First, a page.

4. 4 costs (North American English also ˈcourt costs) [plural] the sum of money that somebody is ordered to pay for lawyers, etc. in a legal case He was ordered to pay £2 000 costs.
  5. Word Origin Middle English: from Old French coust (noun), couster (verb), based on Latin constare ‘stand firm, stand at a price’.Extra examples A total of 3.6 million tickets at an average cost of $58 are available for the Games. Allow €100 per day to cover the cost of meals. Both sides incurred costs of over $50 000. Competition will drive the price down near to the marginal cost. Contractors can now be required to carry the cost of delays. Delegates receive allowances to meet the cost of travel. Do the benefits outweigh the costs? Fixed costs include rent. He was fined £200 and ordered to pay costs. I would put the cost of a new employee at $80 000 a year. If you win your case you will normally be awarded costs. Inflation is pushing up the cost of living beyond our reach. It is essential that we operate with the lowest possible cost base and most efficient facilities. Now people can access the Internet at minimal cost. She saved him from the fire but at the cost of her own life. She was unwilling to pay the extra cost to get a room to herself. The capital cost of these projects is some $100 million—then there’ll be the operating costs. The company has to find ways of cutting costs. The company’s costs have risen over the last 5 years. The corporation will pay all costs and expenses incurred with its written consent. The cost of dental treatment is increasing. The cost of living has risen sharply in the last year. The cost of repairs would be prohibitive. The cost to the government will be quite high. The country has suffered the enormous cost of trade sanctions. The entire project carries a cost of $2 million. The high cost of energy was a problem for consumers. The hotel offers tea and coffee at no extra cost. The raid was foiled, but at a cost: an injured officer who was lucky to escape with his life. The raid was foiled, but at a cost: an injured officer who was lucky to survive. The town is now counting the cost of its failure to provide adequate flood protection. The victory was achieved at great cost to the country’s infrastrucure. There were cost overruns on each project. They advanced a few hundred metres, but at a heavy cost in life. We’re hoping that we’ll at least cover costs at the conference. What is the current replacement cost of these assets? You can spread the cost of your loan repayment over 10 years. You must stop the press finding out at all costs. You will have to bear the full cost of the building work. research and development costs the cost per day for an electrician the costs and benefits of this strategy the costs associated with buying and selling property the pursuit of cost reduction The total cost to you is £3 000. The true cost of running a car is much greater than just the price of the petrol you use. sharp rises in the cost of livingIdioms whatever is needed to achieve something You must stop the press from finding out at all costs. under any circumstances He is determined to win at any cost. for only the amount of money that is needed to make or get something, without any profit being added on goods sold at cost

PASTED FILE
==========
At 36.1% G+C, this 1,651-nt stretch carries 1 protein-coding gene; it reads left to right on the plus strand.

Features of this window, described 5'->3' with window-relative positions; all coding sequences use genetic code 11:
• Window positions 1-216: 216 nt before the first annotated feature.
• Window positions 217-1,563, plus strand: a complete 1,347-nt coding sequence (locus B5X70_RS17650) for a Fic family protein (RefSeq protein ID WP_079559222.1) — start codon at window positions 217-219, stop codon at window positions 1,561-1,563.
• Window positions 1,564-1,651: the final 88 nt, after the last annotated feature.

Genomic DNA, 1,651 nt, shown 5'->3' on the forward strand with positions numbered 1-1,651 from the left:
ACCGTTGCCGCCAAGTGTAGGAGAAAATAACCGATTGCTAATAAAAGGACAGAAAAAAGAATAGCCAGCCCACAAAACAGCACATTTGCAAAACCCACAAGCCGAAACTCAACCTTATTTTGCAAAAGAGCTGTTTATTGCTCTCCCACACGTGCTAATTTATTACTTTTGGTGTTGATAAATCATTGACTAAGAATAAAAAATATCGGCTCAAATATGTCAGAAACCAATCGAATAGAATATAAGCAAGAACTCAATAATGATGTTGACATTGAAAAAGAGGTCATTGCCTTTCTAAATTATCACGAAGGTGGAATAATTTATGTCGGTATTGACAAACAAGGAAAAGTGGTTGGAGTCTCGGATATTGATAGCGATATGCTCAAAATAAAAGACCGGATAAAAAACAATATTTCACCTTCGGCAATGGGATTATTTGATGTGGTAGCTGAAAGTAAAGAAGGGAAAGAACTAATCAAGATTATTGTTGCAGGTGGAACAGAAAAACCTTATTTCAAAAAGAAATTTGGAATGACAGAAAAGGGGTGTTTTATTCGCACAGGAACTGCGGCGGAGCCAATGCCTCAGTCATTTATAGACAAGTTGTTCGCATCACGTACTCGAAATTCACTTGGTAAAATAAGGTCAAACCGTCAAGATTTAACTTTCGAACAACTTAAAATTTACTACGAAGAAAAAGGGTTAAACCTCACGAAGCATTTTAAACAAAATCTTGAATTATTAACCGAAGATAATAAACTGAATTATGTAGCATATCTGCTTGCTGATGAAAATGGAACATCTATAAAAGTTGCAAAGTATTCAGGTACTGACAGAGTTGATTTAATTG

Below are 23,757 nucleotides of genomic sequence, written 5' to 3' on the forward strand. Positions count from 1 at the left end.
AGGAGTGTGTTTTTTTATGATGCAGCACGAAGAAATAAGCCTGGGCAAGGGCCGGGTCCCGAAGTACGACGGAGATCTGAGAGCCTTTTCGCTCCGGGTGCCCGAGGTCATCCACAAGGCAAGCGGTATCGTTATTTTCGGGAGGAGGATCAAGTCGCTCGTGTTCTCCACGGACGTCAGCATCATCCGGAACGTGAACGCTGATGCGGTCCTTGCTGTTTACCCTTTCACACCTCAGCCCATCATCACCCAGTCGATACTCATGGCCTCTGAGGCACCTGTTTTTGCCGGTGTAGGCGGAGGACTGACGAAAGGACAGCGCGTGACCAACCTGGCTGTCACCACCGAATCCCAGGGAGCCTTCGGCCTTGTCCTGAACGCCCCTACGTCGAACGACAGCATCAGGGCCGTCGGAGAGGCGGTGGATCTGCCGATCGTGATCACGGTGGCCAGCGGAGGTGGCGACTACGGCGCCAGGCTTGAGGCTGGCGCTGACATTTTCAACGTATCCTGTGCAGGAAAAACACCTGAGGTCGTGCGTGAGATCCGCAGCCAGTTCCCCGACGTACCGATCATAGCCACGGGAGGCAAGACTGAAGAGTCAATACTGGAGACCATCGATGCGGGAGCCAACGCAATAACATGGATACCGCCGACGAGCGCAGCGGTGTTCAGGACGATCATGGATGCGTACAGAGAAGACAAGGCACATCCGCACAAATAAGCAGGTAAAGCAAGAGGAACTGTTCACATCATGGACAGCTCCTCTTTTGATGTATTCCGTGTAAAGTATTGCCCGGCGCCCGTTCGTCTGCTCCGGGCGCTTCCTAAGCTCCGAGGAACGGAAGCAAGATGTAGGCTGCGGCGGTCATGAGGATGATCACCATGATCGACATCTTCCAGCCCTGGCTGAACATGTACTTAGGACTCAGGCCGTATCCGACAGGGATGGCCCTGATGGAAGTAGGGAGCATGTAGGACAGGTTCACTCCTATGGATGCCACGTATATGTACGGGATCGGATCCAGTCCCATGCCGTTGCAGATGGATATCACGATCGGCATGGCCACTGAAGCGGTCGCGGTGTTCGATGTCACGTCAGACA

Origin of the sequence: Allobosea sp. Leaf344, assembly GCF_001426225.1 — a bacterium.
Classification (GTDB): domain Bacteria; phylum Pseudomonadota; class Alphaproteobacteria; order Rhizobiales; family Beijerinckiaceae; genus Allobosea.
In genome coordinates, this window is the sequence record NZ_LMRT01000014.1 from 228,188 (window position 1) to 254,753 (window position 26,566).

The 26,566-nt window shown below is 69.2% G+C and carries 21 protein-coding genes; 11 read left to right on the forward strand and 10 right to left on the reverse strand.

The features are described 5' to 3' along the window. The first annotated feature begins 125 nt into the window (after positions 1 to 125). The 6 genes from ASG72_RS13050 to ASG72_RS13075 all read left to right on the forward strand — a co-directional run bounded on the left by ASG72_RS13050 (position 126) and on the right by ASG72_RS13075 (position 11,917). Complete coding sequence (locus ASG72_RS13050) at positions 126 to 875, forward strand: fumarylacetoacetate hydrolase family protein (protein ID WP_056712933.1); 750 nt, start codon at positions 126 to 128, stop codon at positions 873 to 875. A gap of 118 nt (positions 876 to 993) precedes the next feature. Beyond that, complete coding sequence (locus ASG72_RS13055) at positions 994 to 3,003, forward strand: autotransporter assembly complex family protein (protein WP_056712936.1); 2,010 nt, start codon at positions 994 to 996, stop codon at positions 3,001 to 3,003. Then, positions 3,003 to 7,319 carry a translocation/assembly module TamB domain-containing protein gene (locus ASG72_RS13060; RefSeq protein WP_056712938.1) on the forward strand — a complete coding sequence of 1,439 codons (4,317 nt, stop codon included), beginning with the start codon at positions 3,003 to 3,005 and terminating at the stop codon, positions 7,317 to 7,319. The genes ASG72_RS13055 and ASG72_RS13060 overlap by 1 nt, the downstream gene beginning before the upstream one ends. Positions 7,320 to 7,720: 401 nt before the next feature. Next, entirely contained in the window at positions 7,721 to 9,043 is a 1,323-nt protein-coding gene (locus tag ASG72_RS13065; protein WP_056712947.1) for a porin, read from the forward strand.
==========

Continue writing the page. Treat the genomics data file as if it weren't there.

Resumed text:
count the cost (of something)
     
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    to feel the bad effects of a mistake, an accident, etc. The town is now counting the cost of its failure to provide adequate flood protection.
    know/learn/find something to your ˈcost
     
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    to know something because of something unpleasant that has happened to you He's a ruthless businessman, as I know to my cost.
See the Oxford Advanced American Dictionary entry: cost